Federal Tribunal recalls the elements of a valid arbitration clause

Case information
July 19, 2021
Interest to foreign readers: 
Very interesting
Arbitration clause
Original language: 




Introductory note: 

A.________ and company B.________ negotiated a contract for the sale of helicopters. At the time of signing, B.________’s representatives signed the contract at A.________’s armed forces officers’ club, at which point A.________’s representatives took the contract signed by B.________ so it could be signed by A.________’s head of state (referred to here as ‘His Majesty’). While B.________ never received a signed contract back from A._________, it completed acts in accordance with the contract, such as furnishing a performance bond (accepted by A.________), as did A.________.   


The contractual relationship eventually failed, with A.________ not accepting delivery of the helicopters and B.________ making several attempts for reimbursement. In accordance with the contract, B.________ made a request for arbitration, under the aegis of the ICC. Settlement negotiations were attempted following this, during which representatives of A.________ showed B.________’s lawyers a signed version of the disputed contract. The settlement negotiations failed and a sole arbitrator was appointed, in accordance with the arbitration agreement contained in the contract.


In the arbitration proceedings, A.________ principally claimed that the sole Arbitrator lacked jurisdiction, as there was no valid arbitration agreement between the parties. A.________ claimed His Majesty had never signed the contract with B.________. By an Award on Jurisdiction of February 9, 2021, the Arbitrator found he did, in fact, have jurisdiction over the dispute.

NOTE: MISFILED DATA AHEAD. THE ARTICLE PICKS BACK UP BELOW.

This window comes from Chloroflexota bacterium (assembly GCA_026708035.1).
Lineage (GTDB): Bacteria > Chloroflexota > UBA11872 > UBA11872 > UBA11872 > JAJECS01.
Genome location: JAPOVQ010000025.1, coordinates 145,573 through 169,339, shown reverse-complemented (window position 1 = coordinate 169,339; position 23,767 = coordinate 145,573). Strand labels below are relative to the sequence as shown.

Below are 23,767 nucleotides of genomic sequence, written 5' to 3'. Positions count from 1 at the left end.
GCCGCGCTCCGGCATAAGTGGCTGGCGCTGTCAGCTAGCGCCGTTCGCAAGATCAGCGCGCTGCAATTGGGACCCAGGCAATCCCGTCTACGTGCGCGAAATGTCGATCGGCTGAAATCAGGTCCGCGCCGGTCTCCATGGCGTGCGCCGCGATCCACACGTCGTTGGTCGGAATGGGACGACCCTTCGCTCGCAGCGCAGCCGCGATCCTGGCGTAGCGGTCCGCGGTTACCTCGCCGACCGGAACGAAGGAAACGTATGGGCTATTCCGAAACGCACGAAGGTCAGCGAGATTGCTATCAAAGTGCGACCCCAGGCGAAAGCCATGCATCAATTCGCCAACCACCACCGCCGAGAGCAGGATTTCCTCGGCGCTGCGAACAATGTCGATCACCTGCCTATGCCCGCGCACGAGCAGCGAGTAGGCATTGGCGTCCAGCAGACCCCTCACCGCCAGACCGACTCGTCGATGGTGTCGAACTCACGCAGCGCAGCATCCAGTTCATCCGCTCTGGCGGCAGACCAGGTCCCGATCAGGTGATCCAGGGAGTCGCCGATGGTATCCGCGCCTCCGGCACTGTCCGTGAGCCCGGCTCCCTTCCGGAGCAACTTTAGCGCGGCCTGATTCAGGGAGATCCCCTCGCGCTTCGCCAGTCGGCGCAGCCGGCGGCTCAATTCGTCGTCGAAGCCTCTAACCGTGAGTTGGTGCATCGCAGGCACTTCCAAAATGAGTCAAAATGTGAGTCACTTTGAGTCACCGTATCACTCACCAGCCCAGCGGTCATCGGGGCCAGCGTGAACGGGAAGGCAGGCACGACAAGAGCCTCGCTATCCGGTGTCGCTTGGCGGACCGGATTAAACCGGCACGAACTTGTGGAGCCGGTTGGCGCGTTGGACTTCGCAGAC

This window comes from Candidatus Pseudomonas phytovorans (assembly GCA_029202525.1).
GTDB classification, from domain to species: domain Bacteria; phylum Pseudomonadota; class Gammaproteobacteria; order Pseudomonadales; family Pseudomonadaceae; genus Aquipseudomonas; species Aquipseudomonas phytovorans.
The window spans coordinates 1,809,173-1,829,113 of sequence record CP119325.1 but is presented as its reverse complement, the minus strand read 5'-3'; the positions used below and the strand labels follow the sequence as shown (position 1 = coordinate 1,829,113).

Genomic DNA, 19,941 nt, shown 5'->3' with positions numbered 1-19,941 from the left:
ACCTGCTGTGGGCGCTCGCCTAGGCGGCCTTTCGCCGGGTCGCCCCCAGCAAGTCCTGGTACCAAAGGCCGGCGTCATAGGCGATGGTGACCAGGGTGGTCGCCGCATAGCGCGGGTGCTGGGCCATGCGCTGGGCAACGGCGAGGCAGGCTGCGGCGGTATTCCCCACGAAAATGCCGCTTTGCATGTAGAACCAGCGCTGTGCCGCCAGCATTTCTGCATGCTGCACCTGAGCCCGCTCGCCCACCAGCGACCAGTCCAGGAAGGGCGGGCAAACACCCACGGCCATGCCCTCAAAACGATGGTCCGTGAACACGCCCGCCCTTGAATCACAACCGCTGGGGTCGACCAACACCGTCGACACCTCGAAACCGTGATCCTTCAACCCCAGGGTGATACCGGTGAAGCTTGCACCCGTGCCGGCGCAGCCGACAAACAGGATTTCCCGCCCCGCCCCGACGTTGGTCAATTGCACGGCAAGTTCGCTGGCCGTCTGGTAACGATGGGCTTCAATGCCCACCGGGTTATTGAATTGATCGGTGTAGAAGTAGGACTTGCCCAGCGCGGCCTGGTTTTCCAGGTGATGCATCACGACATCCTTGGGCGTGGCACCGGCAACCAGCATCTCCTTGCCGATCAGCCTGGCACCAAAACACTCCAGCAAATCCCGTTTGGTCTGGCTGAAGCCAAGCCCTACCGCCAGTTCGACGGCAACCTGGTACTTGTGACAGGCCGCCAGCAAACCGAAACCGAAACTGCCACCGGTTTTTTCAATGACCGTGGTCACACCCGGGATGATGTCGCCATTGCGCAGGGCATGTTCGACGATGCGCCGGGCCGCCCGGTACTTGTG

A.________ appealed to the Federal Tribunal, requesting the Award on Jurisdiction be annulled and the Court issue a finding that the sole Arbitrator did not have jurisdiction over the dispute. This was because, it alleged, there was no signed contract and therefore no agreement to arbitrate.


The Federal Tribunal did not concur, and the following points are of note in the decision:


i)                     The Federal Tribunal reiterated that the substantive validity of an arbitration clause is determined by reference to the conditions of the law chosen by the parties, or the lex causeae, or Swiss law (in accordance with Art. 178(2) PILA, in favorem validitatis). As the arbitration agreement is considered a contract in itself, independent of the main contract (unless otherwise agreed), it may not be governed by the same law (and unlawfulness of the main contract does not necessarily affect the arbitration clause). Furthermore, and perhaps most importantly, where an arbitral tribunal has examined the substantive validity of the arbitration agreement and found an intent to arbitrate, this is a factual finding and therefore binding on the Federal Tribunal. (See, in particular, sections 5.3.2 and 5.5.1 of the decision in this respect.)


ii)                    The Federal Tribunal recalled that the formal validity of an arbitration clause does not depend on whether the parties have signed a written document containing an arbitration agreement. Under Art. 178(1) PILA, it is necessary and sufficient that the arbitration agreement is in writing or in any other way that can be proved by a text. The text in question must contain the essential elements of the arbitration agreement, i.e., the identity of the parties, their intention to have recourse to arbitration, and the subject matter of the arbitration proceedings, but Art. 178(1) PILA is nonetheless satisfied with a simplified written form. (See in particular sections 5.2.1 and 5.5.2 of the decision in this respect.)


iii)                  Finally, a brief reminder: an appellant may not raise new arguments in their Reply brief. The Federal Tribunal will find such arguments inadmissible. (See Section 5.5.2 of the decision in this respect.)


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Charles PONCET and Luisa MOCKLER